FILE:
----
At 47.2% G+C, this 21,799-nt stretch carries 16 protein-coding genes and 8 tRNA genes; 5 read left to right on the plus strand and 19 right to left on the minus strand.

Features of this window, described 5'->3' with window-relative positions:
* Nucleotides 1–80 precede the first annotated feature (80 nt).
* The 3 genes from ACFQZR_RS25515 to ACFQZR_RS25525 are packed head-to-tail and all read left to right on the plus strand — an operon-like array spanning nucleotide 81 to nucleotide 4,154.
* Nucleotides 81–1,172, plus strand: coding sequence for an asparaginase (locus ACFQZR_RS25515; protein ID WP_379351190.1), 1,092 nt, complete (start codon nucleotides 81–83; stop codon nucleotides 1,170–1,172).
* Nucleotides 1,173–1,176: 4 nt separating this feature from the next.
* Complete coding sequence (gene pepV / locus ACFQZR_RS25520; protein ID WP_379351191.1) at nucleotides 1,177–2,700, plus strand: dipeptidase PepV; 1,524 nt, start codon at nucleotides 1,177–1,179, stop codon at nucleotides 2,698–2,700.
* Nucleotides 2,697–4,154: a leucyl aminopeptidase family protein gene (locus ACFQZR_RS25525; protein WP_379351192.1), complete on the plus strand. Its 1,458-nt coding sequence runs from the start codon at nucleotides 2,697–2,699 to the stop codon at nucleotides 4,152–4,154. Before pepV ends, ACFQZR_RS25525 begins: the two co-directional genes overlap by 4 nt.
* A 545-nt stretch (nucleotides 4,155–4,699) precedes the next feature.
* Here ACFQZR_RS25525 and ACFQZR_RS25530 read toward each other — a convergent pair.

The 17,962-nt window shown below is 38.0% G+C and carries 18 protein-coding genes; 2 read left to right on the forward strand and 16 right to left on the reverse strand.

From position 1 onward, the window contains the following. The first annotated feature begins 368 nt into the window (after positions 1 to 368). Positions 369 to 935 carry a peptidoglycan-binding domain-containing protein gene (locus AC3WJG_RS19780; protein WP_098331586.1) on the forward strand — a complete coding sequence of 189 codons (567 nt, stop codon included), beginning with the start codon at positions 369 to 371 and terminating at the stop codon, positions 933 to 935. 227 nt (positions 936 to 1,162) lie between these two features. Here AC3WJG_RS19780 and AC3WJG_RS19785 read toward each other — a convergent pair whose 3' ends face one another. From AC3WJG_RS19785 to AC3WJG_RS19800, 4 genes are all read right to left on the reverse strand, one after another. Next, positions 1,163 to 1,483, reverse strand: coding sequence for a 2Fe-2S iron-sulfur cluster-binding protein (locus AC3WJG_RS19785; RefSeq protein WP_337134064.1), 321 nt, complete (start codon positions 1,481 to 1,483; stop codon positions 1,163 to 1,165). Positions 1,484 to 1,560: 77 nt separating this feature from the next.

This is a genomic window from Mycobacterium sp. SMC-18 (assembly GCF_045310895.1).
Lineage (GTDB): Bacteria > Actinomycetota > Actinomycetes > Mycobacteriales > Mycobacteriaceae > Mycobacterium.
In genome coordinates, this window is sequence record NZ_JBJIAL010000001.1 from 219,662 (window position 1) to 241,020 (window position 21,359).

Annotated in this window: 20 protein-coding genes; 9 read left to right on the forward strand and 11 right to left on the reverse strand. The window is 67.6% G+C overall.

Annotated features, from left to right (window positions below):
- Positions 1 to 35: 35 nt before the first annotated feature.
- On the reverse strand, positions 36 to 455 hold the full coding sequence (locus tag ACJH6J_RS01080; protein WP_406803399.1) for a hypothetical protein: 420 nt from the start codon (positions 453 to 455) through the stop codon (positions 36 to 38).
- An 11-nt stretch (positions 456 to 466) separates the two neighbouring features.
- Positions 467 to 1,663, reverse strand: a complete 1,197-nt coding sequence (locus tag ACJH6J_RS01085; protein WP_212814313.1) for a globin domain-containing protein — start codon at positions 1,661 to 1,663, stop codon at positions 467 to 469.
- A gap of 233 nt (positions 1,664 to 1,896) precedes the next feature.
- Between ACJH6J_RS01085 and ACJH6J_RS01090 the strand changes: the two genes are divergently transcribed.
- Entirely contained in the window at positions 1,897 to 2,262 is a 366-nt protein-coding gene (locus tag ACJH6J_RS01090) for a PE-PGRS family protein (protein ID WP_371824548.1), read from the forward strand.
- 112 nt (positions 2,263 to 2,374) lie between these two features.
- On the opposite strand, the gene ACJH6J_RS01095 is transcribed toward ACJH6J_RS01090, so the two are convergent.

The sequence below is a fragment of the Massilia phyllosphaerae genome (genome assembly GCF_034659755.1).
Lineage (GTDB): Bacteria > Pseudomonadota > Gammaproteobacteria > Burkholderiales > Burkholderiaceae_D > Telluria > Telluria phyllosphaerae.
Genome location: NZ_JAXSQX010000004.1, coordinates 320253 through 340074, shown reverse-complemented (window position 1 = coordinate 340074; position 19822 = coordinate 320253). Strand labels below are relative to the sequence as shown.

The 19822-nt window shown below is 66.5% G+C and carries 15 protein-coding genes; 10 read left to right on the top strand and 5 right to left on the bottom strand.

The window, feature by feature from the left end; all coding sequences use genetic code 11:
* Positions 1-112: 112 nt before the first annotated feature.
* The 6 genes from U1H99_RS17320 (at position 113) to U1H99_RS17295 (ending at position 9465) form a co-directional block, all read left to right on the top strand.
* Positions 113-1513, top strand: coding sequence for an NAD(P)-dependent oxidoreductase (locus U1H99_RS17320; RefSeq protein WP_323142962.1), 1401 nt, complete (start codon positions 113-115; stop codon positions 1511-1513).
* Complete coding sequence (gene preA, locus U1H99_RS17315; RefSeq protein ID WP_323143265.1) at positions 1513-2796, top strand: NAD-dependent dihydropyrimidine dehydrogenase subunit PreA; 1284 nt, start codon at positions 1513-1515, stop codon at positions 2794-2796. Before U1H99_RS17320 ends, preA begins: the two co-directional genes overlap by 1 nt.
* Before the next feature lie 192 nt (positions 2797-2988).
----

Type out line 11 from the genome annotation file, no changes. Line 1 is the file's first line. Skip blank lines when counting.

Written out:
The 17,962-nt window shown below is 38.0% G+C and carries 18 protein-coding genes; 2 read left to right on the forward strand and 16 right to left on the reverse strand.